Why Are Addicts So Good at Justifying Actions?

who do addicts justify

The late great Theodore Geisel wrote in one of his many many works, “You’ll miss the best things if you keep your eyes shut.” This man is also known by many as Dr. Seuss. He was a brilliant man who conveyed simple life lessons in his books. With this excerpt, the simple idea he was conveying was to keep our eyes open and take everything in as it comes. This is more or less a metaphor for being open-minded and learning about yourself and/or the ways of the world, one might say. This is a fantastic mindset to grow and build in life. However, with addicts and alcoholics, we can tend to take things too literally and overdo them. We are great at turning those open eyes into blind eyes and doing whatever it is we please. The chemically dependent do not like to be inconvenienced and the alcoholic thinking upstairs is calling all the shots as justifying our actions for the things we desire becomes easier and easier.

Sitting back and reflecting on some of our more questionable decisions made, we see the impulsivity and regret beaming brightly between our judgments. WE are all human beings that make ghastly mistakes on a regular basis. We deal with the aftermath of a situation accordingly as it comes, but most of our questionable choices are downsized in our heads because justifying our actions is what we do. Our future selves probably hate us.

Looking but Not Seeing

Have you ever spent too much of your hard earned money in one quick sitting, knowing that you shouldn’t? Or told yourself that you would or wouldn’t do something specifically, and then you just went and ripped up that mental contract into pieces? Almost like kind of disregarding your gut feeling with things. I know any addicts and alcoholics reading this know exactly what I’m talking about. The amount of times we drew a mental line in the sand to not cross and then did back flips over after a little bit of mental anguish is too many to count. Whether we’re justifying actions or not isn’t even a thought that crosses the mind really when we’re in active addiction. When we’re using and deep in it, all morals and values usually kind of go out the door. We’ll say we’re not going to drink during the weekdays and end up getting plastered every night because it was a hard week at work. Another common one was that we wouldn’t spend the money in our bank accounts over the weekend, just to find the account in the negative on Monday morning. Or lastly a favorite of mine was always when we say we’ll never do something again and then days, hours, maybe minutes later- we find ourselves sitting in that shame again from justifying actions.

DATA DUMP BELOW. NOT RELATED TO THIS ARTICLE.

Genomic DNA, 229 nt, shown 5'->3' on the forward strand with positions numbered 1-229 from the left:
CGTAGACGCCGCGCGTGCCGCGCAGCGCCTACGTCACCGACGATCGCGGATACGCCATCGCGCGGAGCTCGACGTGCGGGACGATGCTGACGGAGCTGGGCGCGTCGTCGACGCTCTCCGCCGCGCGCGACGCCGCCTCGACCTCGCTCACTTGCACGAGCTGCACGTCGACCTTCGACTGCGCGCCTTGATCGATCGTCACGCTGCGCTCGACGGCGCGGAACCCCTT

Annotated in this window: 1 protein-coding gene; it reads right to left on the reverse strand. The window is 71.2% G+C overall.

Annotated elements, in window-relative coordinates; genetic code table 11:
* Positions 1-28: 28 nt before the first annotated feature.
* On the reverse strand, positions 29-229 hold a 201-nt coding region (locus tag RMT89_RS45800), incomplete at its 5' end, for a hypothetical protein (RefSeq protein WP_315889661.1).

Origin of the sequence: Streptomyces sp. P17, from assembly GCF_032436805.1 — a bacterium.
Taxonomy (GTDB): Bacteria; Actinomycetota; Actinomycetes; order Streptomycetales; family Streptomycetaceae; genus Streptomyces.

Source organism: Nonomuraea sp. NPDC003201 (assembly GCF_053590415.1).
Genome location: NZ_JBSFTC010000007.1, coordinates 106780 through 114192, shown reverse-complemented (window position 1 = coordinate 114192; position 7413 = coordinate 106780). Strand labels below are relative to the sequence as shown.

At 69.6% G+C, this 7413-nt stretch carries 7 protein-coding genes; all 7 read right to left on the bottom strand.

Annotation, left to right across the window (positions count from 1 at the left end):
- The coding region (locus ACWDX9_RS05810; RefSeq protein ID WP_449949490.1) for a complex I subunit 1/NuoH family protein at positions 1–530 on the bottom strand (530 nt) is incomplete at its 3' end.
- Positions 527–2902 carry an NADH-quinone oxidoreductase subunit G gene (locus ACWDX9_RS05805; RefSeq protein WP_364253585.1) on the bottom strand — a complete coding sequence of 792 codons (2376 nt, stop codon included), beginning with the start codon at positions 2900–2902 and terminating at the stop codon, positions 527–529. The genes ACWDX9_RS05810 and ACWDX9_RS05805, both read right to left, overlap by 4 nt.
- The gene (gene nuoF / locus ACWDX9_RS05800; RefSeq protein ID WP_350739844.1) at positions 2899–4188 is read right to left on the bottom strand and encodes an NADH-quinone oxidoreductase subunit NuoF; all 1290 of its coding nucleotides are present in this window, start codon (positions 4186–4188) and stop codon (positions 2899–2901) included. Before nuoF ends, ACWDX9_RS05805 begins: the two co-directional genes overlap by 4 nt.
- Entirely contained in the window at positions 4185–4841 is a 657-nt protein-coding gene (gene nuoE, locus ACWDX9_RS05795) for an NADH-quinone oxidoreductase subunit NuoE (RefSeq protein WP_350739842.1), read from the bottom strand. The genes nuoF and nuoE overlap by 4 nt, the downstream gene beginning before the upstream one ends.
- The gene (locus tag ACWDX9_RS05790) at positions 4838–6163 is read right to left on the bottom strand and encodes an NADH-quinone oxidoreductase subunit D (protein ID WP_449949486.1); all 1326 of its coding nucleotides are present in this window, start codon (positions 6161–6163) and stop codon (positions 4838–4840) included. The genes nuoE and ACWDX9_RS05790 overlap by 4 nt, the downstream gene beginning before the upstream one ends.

What we often fail to realize is that the ramifications for justifying our actions don’t really strike until later on- hence the future self-comment mentioned earlier. One of the biggest things in this life that is a gift and a curse is the power of choice. Everything we do is a product of some form of resolution, minus involuntary actions like breathing. So if some form of internal conflict arises inside, we pick a side. Yet so many outside social factors affect the direction we head in and the Alice in Wonderland path we choose. This leads to justifying such actions that may affect us or others down the road.